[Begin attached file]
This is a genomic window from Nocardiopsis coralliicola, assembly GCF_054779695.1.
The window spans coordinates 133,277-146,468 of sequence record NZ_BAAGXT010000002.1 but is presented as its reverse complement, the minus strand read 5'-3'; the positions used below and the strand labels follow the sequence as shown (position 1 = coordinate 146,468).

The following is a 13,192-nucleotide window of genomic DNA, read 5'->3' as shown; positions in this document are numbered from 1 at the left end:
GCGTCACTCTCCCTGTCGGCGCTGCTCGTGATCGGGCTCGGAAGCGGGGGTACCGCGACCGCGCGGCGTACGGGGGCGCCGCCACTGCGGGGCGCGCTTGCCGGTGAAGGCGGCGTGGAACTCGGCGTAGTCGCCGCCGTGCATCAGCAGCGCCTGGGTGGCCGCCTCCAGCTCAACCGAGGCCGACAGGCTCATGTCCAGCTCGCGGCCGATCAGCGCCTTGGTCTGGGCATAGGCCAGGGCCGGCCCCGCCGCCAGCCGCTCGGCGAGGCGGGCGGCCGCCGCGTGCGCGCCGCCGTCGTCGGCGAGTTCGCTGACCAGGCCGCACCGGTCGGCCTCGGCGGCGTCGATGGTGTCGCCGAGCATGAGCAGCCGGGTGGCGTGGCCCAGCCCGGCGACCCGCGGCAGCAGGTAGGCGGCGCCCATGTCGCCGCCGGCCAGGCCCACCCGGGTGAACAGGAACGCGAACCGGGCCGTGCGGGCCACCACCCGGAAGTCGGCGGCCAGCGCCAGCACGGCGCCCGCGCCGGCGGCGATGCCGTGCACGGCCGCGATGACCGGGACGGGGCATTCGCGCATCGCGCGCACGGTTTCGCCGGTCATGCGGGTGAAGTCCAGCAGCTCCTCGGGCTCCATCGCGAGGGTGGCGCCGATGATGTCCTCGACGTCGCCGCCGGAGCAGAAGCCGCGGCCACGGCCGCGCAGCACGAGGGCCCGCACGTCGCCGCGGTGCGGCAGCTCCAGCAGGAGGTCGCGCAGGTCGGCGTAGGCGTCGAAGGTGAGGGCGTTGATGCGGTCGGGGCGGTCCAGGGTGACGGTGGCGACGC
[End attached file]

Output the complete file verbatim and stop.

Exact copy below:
This is a genomic window from Nocardiopsis coralliicola, assembly GCF_054779695.1.
The window spans coordinates 133,277-146,468 of sequence record NZ_BAAGXT010000002.1 but is presented as its reverse complement, the minus strand read 5'-3'; the positions used below and the strand labels follow the sequence as shown (position 1 = coordinate 146,468).

The following is a 13,192-nucleotide window of genomic DNA, read 5'->3' as shown; positions in this document are numbered from 1 at the left end:
GCGTCACTCTCCCTGTCGGCGCTGCTCGTGATCGGGCTCGGAAGCGGGGGTACCGCGACCGCGCGGCGTACGGGGGCGCCGCCACTGCGGGGCGCGCTTGCCGGTGAAGGCGGCGTGGAACTCGGCGTAGTCGCCGCCGTGCATCAGCAGCGCCTGGGTGGCCGCCTCCAGCTCAACCGAGGCCGACAGGCTCATGTCCAGCTCGCGGCCGATCAGCGCCTTGGTCTGGGCATAGGCCAGGGCCGGCCCCGCCGCCAGCCGCTCGGCGAGGCGGGCGGCCGCCGCGTGCGCGCCGCCGTCGTCGGCGAGTTCGCTGACCAGGCCGCACCGGTCGGCCTCGGCGGCGTCGATGGTGTCGCCGAGCATGAGCAGCCGGGTGGCGTGGCCCAGCCCGGCGACCCGCGGCAGCAGGTAGGCGGCGCCCATGTCGCCGCCGGCCAGGCCCACCCGGGTGAACAGGAACGCGAACCGGGCCGTGCGGGCCACCACCCGGAAGTCGGCGGCCAGCGCCAGCACGGCGCCCGCGCCGGCGGCGATGCCGTGCACGGCCGCGATGACCGGGACGGGGCATTCGCGCATCGCGCGCACGGTTTCGCCGGTCATGCGGGTGAAGTCCAGCAGCTCCTCGGGCTCCATCGCGAGGGTGGCGCCGATGATGTCCTCGACGTCGCCGCCGGAGCAGAAGCCGCGGCCACGGCCGCGCAGCACGAGGGCCCGCACGTCGCCGCGGTGCGGCAGCTCCAGCAGGAGGTCGCGCAGGTCGGCGTAGGCGTCGAAGGTGAGGGCGTTGATGCGGTCGGGGCGGTCCAGGGTGACGGTGGCGACGC